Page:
Jia Kui 賈逵 (30-101 CE), courtesy name Jingbo 景伯, was a Confucian philosopher in the early decades of the Later Han period 後漢 (25-220 CE). He was a descendant of the Former Han-period 前漢 (206 BCE-8 CE) politician and writer Jia Yi 賈誼 and hailed from Pingling 平陵 in he commandery of Fufeng 扶風 (close to present-day Xianyang 咸陽, Shanxi).
Jia Kui's father Jia Hui 賈徽 had already been an expert of the Confucian Classics, especially Liu Xin's 劉歆 interpretation of the Zuoshi Chunqiu 左氏春秋 (Zuozhuan 左傳) and the Zhouguan 周官 (i.e. Zhouli 周禮). Consequently, already as a teenager Jia Kui was an expert in the Five Classics (wujing 五經).
Jia Kui was a representative of the old-text school (guwen jingxue 古文經學). Jia Kui was instructed in the old-text version of the Shangshu 古文尚書 by Tu Hui 涂惲, and in Mao's version of the Shijing 毛詩 by Xie Manqing 謝曼卿. Jia Kui also compiled a handbook to the Zuozhuan called Zuoshi tiaoli 左氏條例. He studied Xiahou Sen.'s 大夏侯 version of the Shangshu and other new-character Classics (jinwenjing 今文經). The history book Guoyu 國語 was also among his preferred texts because it covered the same timeframe as the Classic Chunqiu.
During the Later Han period the apocryphal versions (chenwei 讖緯) and interpretations of the Confucian Classics were very fashionable, so that Jia Kui tried combining of the old-text versions with the apocryphal ones. As an expert in ancient writings, Jia Kui was at the same time a librarian in the imperial library (bishusheng 祕書省) as the historiographer Ban Gu 班固. Emperor Zhang 漢章帝 (r. 75-88 CE) ordered Jia Kui to write an explanatory text to the old-text Shangshu and the Zuozhuan that was to surpass the two commentaries Gongyangzhuan 公羊傳 and Guliangzhuan 榖梁傳.
Jia Kui selected 30 examples from the Zuozhuan to explain the relationship between ruler and minister and that between father and son. He explained that the Zuozhuan, as a commentary to the Chunqiu, laid importance on these relations, while the Gongyang commentary pointed at matters of rule and power. Jia Kui explained that the Zuozhuan in fact included a prove that the house of Liu 劉 (the Han dynasty) was destined to rule over the empire, as successors of the mythical emperor Yao 堯. Emperor Zhang was so impressed that he ordered Jia Kui teaching the Zuozhuan to the Confucian scholars in the National University (taixue 太學).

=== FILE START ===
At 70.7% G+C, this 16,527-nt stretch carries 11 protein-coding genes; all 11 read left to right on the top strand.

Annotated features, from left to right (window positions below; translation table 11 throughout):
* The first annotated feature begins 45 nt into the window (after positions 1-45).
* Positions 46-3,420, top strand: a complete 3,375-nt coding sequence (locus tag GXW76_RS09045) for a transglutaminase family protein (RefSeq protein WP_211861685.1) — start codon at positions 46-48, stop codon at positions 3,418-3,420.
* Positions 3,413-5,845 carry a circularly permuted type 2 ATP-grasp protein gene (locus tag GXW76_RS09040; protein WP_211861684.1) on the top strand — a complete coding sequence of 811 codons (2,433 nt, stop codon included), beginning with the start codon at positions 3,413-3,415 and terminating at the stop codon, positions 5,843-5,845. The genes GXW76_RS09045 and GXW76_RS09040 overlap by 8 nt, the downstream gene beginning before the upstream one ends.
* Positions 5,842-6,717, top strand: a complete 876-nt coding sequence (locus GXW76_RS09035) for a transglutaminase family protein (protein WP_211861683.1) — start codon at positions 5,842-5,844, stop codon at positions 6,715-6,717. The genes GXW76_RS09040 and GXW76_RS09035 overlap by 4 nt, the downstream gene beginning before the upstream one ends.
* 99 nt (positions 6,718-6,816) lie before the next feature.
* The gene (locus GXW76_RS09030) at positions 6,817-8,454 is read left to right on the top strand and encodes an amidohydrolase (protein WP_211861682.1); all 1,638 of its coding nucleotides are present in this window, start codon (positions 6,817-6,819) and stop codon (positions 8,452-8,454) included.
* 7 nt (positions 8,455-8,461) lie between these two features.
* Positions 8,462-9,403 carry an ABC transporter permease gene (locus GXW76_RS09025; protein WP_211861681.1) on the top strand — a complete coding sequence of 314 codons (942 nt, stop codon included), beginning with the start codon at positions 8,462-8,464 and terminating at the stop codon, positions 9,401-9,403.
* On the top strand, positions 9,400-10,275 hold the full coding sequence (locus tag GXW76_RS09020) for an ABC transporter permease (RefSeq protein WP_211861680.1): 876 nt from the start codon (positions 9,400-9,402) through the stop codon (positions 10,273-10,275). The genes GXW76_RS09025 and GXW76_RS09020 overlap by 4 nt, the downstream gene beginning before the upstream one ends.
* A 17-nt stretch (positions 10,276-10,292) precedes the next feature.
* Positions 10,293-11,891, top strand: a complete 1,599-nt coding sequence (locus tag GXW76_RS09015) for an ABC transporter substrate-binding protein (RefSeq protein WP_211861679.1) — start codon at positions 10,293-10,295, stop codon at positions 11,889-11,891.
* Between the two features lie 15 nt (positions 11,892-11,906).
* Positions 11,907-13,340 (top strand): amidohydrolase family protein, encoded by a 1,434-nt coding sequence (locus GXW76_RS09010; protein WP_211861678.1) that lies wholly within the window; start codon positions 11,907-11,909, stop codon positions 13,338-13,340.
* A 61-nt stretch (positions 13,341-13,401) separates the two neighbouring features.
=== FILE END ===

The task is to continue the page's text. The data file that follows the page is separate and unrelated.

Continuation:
Jia Kui participated in the famous Confucian conference of the White Tiger Hall 白虎觀 and discussed with Li Yu 李育 the problems of the new-character text Zuozhuan and the Gongyangzhuan. Jia Kui was able to triumph over Li Yu and raised the status of the old-text classics. In 91 CE Jia Kui was appointed left leader of the court gentlemen (zuo zhonglangjiang 左中郎將), and was in 96 CE promoted to the post of palace attendant (shizhong 侍中) and given the title of commandant of cavalry (jiduwei 騎都尉).
The literary production of Jia Kui was immense. He wrote numerous poems and prose texts (like the hymn Shenque song 神雀頌), apart from his commentary Zuoshizhuan jiegu 左氏傳解詁 to the Zuozhuan and the Guoyu jiegu 國語解詁, a commentary to the Guoyu. While the latter have survived, his commentaries Chunqiu Zuoshi changzhuan 春秋左氏長傳, Shangshu guwen tongyi 尚書古文同異, Maoshi zayi nan 毛詩雜義難 and Zhouguan jiegu 周官解詁 are lost, barring some fragments collected by the Qing period 清 (1644-1911) scholars Ma Guohan 馬國翰 (Yuhan shanfang jiyi shu 玉函山房輯佚書) and Huang Shi 黃奭 (Hanxuetang congshu 漢學堂叢書). Likewise lost are his books Jingzhuan yigu 經傳義詁 and Lunnan 論難, which were among the first commentaries not focusing on a single Classic, but on the whole canon.